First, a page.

This command would look for the string "Thurs" in the file "~lib50/cs50.times". It would then put the output of the command (what the command would normally print to the screen) in the file "thursday_sections."

On the other hand, you might have a program which expects the "user" to input a long list of words. You might get tired of typing the words in each time you run the program, so you could use input redirection ("<") to help you:

	myprog < /usr/dict/words
This command line would execute the program myprog and give it as input the data in the file "/usr/dict/words".

In addition to using the shell to redirect input and output to files, you can use a shell mechanism called a pipe to string commands together. For example, suppose that you wanted to look at all the five-letter words in the dictionary. You could type:

	grep '^.....$' /usr/dict/words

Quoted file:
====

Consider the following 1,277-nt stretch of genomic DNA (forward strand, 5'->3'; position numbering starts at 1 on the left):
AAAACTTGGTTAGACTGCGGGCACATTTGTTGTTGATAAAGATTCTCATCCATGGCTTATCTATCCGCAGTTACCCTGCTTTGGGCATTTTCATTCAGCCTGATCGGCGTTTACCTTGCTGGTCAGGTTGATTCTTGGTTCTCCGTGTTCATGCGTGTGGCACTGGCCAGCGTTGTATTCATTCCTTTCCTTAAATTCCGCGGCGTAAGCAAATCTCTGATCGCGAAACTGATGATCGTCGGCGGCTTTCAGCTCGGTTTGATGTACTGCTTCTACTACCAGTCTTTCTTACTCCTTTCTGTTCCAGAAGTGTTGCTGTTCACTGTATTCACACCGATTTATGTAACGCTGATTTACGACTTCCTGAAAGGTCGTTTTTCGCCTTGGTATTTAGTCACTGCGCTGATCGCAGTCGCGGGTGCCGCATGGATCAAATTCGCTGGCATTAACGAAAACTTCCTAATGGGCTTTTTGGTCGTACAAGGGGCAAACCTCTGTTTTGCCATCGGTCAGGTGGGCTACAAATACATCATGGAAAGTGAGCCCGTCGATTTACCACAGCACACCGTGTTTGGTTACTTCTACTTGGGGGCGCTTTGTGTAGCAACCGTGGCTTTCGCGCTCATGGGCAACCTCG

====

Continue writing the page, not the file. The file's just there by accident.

Unfortunately, there are many five-letter words and the list would quickly scroll off your screen. What you might really like is to be able to take this list and use the more program to display it one screenful at a time. While you could do this by creating a temporary file:

grep '^.....$' /usr/dict/words > tempfile
more tempfile
You do not necessarily want to create the temporary file. Worse yet, suppose you were constructing a file so large that it could not fit on your disk. The shell lets you string together the grep and more command using pipes.

	grep '^.....$' /usr/dict/words | more
The "|" symbol creates a pipeline between the grep command and the more command. The output from grep (your list of five-letter words) is used as the input to more. You can string together as many commands as you like:

	grep '^.....$' /usr/dict/words | sort | more